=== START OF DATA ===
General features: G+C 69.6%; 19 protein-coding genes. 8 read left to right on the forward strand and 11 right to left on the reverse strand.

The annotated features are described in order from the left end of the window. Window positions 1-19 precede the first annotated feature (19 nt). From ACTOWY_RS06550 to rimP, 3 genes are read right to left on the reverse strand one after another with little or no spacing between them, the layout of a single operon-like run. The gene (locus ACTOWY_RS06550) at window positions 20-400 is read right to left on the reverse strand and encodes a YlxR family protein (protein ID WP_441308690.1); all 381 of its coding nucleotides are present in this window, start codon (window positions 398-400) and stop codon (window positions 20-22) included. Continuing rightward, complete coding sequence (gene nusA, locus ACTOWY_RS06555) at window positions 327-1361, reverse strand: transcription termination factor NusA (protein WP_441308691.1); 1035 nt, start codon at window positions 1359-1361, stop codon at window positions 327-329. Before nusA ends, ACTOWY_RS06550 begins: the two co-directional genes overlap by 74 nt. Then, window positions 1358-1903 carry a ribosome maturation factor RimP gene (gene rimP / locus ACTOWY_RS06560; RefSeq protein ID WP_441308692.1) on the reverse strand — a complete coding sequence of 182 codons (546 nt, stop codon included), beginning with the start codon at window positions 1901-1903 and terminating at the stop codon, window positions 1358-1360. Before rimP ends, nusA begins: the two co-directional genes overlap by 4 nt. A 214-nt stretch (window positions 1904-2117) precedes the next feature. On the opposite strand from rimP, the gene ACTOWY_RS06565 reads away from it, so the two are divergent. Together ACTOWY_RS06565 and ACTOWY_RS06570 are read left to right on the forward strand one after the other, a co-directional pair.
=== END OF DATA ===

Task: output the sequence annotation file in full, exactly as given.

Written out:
General features: G+C 69.6%; 19 protein-coding genes. 8 read left to right on the forward strand and 11 right to left on the reverse strand.

The annotated features are described in order from the left end of the window. Window positions 1-19 precede the first annotated feature (19 nt). From ACTOWY_RS06550 to rimP, 3 genes are read right to left on the reverse strand one after another with little or no spacing between them, the layout of a single operon-like run. The gene (locus ACTOWY_RS06550) at window positions 20-400 is read right to left on the reverse strand and encodes a YlxR family protein (protein ID WP_441308690.1); all 381 of its coding nucleotides are present in this window, start codon (window positions 398-400) and stop codon (window positions 20-22) included. Continuing rightward, complete coding sequence (gene nusA, locus ACTOWY_RS06555) at window positions 327-1361, reverse strand: transcription termination factor NusA (protein WP_441308691.1); 1035 nt, start codon at window positions 1359-1361, stop codon at window positions 327-329. Before nusA ends, ACTOWY_RS06550 begins: the two co-directional genes overlap by 74 nt. Then, window positions 1358-1903 carry a ribosome maturation factor RimP gene (gene rimP / locus ACTOWY_RS06560; RefSeq protein ID WP_441308692.1) on the reverse strand — a complete coding sequence of 182 codons (546 nt, stop codon included), beginning with the start codon at window positions 1901-1903 and terminating at the stop codon, window positions 1358-1360. Before rimP ends, nusA begins: the two co-directional genes overlap by 4 nt. A 214-nt stretch (window positions 1904-2117) precedes the next feature. On the opposite strand from rimP, the gene ACTOWY_RS06565 reads away from it, so the two are divergent. Together ACTOWY_RS06565 and ACTOWY_RS06570 are read left to right on the forward strand one after the other, a co-directional pair.